Ball of Brand Confusion

Tom Asacker

Albert Einstein wrote, "Perfection of means and confusion of ends seem to characterize our age." We are presently witnessing and unprecedented drive for perfection in the field of marketing. Each and every day a plethora of new emails, articles, books and blogs promise to help us optimize everything from search engine rankings and viral video awareness to social media engagement and email open rates.

There's only one problem: Trying to perfect this growing assortment of marketing means is causing brand confusion, and thus a negative effect on the enterprise ends. The end, the goal, of any organization, of any brand, is to create happy customers, and you accomplish that goal by continually innovating to add value to their lives. Everything the organization invests in, and works on, should be laser-focused to that end.

That may sound ridiculously evident, but it's most certainly not. For example, ZenithOptimedia predicts that worldwide advertising expenditures will grow by a little over 2% this year to a whopping $456 billion! That's not to say that all advertising is valueless in the eyes of the customers. But I can assure you that much of that $456 billion is worse than valueless; it's a drain on people's time, attention, and sensibilities.

So why do marketers persist? Why do we continue to fritter away our organizations' valuable time, attention and money trying to keep up with, and optimize, activities that most customers find little, if any, value in? What invisible force holds us captive? Last week The New York Times exposed the compulsion in an article in its "Autos" section titled, "Saving Chevrolet Means Sending 'Chevy' to Dump."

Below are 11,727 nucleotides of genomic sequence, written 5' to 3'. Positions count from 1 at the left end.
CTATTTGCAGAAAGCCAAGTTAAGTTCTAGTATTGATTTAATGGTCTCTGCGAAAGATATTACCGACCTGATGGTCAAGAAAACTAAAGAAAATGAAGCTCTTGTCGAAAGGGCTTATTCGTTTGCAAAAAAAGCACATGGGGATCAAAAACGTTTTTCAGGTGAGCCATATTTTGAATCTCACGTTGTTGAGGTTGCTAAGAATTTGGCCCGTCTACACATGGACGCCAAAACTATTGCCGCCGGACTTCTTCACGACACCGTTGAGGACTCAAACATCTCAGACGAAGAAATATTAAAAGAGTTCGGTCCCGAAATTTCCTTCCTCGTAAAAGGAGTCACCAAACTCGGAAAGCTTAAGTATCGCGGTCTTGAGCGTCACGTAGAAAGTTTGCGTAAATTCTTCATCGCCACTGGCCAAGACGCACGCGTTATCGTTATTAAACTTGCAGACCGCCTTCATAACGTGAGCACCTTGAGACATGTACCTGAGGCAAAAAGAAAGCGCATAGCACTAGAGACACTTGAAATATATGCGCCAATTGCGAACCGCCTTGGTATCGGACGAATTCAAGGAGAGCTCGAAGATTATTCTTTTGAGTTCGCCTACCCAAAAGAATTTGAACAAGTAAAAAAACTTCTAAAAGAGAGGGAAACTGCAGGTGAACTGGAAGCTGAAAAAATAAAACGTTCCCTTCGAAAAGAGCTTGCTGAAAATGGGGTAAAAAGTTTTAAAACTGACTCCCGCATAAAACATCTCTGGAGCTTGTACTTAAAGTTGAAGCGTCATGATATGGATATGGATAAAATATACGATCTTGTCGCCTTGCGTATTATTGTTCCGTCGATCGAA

In the article, The Times highlighted an internal General Motors memo to Chevrolet employees in Detroit, promoting the importance of brand consistency and advising them to stop using the word Chevy: "We'd ask that whether you're talking to a dealer, reviewing dealer advertising, or speaking with friends and family, that you communicate our brand as Chevrolet moving forward," said the memo, which was signed by Alan Batey, vice president for Chevrolet sales and service, and Jim Campbell, the G.M. division's vice president for marketing.

Do you see the force; the mindset that drives perfection of means and confusion of ends? It's as clear as day, but much like fish are unaware of the water in which they live, you're probably completely unaware of it. It's as omnipresent and invisible as gravity, and just as powerful in keeping organizations bound to their great big ball of brand confusion.

Marketers believe that they are in the propaganda and persuasion business. This worldview has them fixated on manipulating words and doing things right - right message, right name, right medium, right slogan, et al. - binding them to the most important marketing question: Are we doing the right things? Message to General Motors and to most marketers: You are not.

Consider some of today's most successful brand through this conventional, worn out marketing lens. What's Google's tagline? Isn't "Southwest Airlines" a confusing name? iPad? Marketing "thought leaders" scoffed at Apple's new, game change device - "They decided to call it the iPad? Was iTampon taken?" And what about Walmart? Shorten the founder's last name and slap on the generic "mart?" C'mon.

As the irascible Tom Peters makes clear, "Communication is everyone's panacea for everything." And this appears to be especially true for marketers. Untether your minds and escape the spinning ball of brand confusion. You are not in the propaganda and mind manipulation business; you're in the innovation and happiness business. Follow the lead of Apple and Zappos. Resist the cognitive pull of communication and persuasion on your strategic thinking and do something meaningfully different that adds value to people's lives. You'll be happily surprised by the reaction, and by the results.

Tom Asacker, author of A Little Less Conversation
Copyright 2011, author retains ownership. All Rights Reserved.

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